Nick Pritchard joined the orchestra for ‘Lieux funestes’ from Dardanus. Unfazed by sometimes tricky tessitura, Pritchard shone in another gloriously unhurried account, basking in its moment. Rich bassoon writing again made its mark; the orchestra in general seemed, not unreasonably, more committed to Rameau’s music than to Bologne’s. Harpsichord-wind machine-pizzicato strings: a vivid storm from Platée worked its magic nicely. Finally, for this half, the closing Chaconne from Les Indes galantes functioned rather as it does in Rameau’s opéra-ballet itself, culminating and closing. If a grander vision would not have gone entirely amiss, there was much to delight in colour and rhythmic detail.
After the interval, bassoons and other woodwind took up hints from much of that music and plunged us into the very different world of Mozart’s Requiem. The opening ‘Introitus’ had plenty of clues as to where Bates might lead us, though I could hardly have guessed at the extremity of his nullifying anti-vision. Although it was taken swiftly, lightly, and merely bar-to-bar — no real phrasing, let alone longer-term thinking — there was choral and orchestral detail to admire, though peculiar mannerisms from the violins already gave pause for thought: far more ‘period’ in the pejorative sense than anything we had heard from Rameau. The following ‘Kyrie’ was clear enough, I suppose, though rushed. Quite what Bates thought, or thought Mozart thought, of its tripartite invocation was anyone’s guess.
The ‘Sequenz’, though, left one in no doubt as to the travesty this would continue to be. A ‘Dies irae’ that was merely fast, quite without terror, and a peremptory ‘Rex tremendae’ that suggested a King of dreadful majesty incongruously rushing for the bus, came either side of a considerably superior ‘Tuba mirum’, which at least gave us opportunity to hear each of the vocal soloists in turn. William Thomas’s dark, characterful bass proved especially welcome, his peculiar cadenza less so. He was not, alas, the only soloist to follow such dubious practice. If the ‘Recordare’ was predictably fast, voices were well balanced, responsive, and sincere. The orchestra, alas, went for naught, relegated to the status of an end-of-pier band. By the time we reached the ‘Confutatis’, it was less a matter of rushing for the bus as the vehicle freewheeling downhill, brakes having failed. Bizarre.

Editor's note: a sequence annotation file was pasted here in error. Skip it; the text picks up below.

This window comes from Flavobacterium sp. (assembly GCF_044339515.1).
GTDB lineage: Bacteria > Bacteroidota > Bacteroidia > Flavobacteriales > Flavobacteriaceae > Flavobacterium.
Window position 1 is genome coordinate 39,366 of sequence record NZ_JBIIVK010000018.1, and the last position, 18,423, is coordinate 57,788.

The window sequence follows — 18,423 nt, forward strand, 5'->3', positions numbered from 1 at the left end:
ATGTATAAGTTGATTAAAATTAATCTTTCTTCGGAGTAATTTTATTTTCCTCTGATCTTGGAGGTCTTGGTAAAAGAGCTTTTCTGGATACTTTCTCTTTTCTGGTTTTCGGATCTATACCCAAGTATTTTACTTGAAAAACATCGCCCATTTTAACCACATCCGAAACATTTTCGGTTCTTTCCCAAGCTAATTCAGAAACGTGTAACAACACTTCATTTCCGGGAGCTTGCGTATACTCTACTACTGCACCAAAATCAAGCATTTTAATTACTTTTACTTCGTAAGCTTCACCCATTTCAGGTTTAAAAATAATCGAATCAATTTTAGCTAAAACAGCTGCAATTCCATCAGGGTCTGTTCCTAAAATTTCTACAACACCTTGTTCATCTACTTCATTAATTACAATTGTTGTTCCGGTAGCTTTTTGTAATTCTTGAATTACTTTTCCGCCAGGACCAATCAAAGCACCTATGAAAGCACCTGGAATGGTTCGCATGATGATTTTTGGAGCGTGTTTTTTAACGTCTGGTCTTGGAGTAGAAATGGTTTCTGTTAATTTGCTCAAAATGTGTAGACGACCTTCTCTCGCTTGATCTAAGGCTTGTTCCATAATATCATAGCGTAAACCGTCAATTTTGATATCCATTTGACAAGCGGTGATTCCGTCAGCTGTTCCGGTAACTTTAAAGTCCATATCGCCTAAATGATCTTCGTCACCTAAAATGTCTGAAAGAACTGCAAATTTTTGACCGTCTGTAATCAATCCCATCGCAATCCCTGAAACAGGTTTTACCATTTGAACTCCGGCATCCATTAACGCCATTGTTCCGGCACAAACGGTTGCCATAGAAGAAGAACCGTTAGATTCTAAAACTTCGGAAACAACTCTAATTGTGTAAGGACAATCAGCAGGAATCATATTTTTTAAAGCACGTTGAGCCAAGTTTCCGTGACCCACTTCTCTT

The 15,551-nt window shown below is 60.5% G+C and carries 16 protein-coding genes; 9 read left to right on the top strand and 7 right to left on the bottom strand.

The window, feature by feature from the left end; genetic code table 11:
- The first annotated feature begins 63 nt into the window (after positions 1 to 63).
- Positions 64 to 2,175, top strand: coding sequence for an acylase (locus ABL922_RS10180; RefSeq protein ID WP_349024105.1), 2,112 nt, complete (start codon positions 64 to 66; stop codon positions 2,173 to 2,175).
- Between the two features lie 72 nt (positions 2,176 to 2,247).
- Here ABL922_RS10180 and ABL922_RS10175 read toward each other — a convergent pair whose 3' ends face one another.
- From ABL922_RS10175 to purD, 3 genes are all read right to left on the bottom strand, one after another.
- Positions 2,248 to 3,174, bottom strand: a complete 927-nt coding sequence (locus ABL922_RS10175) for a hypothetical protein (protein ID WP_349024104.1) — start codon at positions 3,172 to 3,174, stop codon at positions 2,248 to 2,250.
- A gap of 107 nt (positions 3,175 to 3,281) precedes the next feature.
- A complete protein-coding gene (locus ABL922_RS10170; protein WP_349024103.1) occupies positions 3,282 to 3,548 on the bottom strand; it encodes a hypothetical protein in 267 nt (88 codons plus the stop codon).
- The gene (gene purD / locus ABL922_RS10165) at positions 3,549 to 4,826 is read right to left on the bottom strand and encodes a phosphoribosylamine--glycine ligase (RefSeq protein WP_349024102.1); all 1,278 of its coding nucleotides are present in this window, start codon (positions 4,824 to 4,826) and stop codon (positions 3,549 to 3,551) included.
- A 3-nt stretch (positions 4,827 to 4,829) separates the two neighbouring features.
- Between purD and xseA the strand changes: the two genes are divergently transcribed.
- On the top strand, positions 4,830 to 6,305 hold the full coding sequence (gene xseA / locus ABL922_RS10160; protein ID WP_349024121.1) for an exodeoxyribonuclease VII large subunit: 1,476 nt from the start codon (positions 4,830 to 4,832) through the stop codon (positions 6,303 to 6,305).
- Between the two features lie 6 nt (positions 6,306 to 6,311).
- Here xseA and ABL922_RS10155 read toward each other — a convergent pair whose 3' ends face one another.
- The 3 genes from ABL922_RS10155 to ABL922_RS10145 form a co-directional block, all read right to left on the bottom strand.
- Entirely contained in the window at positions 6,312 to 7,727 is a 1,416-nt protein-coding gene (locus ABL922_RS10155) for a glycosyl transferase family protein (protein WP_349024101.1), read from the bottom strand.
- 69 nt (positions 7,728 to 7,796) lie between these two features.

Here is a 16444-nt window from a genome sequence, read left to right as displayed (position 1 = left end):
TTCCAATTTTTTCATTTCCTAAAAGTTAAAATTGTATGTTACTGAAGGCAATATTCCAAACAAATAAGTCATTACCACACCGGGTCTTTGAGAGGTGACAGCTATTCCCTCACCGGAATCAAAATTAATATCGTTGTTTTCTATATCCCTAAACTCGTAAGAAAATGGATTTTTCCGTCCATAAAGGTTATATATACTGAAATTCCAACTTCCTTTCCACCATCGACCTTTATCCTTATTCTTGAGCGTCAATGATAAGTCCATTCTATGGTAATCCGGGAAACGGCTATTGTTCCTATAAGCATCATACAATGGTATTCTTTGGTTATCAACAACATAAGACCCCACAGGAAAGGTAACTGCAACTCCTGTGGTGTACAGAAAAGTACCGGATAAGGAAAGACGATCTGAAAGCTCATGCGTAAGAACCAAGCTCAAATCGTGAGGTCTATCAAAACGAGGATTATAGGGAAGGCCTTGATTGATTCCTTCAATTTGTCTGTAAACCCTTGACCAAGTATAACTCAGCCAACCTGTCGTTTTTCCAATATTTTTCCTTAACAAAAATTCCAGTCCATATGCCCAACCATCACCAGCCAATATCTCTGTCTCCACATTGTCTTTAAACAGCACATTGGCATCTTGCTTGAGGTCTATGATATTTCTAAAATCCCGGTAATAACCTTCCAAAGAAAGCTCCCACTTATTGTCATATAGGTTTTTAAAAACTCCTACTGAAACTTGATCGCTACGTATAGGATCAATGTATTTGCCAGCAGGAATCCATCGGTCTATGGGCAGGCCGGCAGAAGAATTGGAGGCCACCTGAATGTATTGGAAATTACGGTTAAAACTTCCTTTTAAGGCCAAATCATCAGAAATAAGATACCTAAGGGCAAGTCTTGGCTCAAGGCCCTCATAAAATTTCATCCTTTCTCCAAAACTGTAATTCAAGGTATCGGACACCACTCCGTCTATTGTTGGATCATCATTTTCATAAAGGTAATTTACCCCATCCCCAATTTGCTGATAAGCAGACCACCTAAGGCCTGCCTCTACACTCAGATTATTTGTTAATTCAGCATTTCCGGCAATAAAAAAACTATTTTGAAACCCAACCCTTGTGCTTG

The decision suddenly to perform the ‘Lacrimosa’ at a reasonable tempo, welcome though it was, spoke in context more of sentimentality than anything more elevated. There was, to be fair, splendidly fruity woodwind playing and the National Youth Chamber Choir, at last permitted to sing freely, took its chance to shine too. The rest, alas, was more of the same: a ‘Domine Jesu’ live from the Tokyo Olympics, a ‘Hostias’ whose inconsequentiality ought truly to have shocked anyone attentive either to words or music, and so on. There was fine conversation between the soloists in the ‘Benedictus’, though ornamentation might again usefully have been eschewed. As for the bald, unqualified assertion in the programme that the movement was written by Franz Xaver Süssmayr, I can only suggest that the person concerned actually listen to its material — and then some of Süssmayr’s own church music. After a double-speed — well, almost — ‘Agnus Dei’, nothing could have saved either this disposable Requiem, or the poor souls on whose behalf it was supposedly sung. Requiem for a fashion victim, as someone once said in a different context.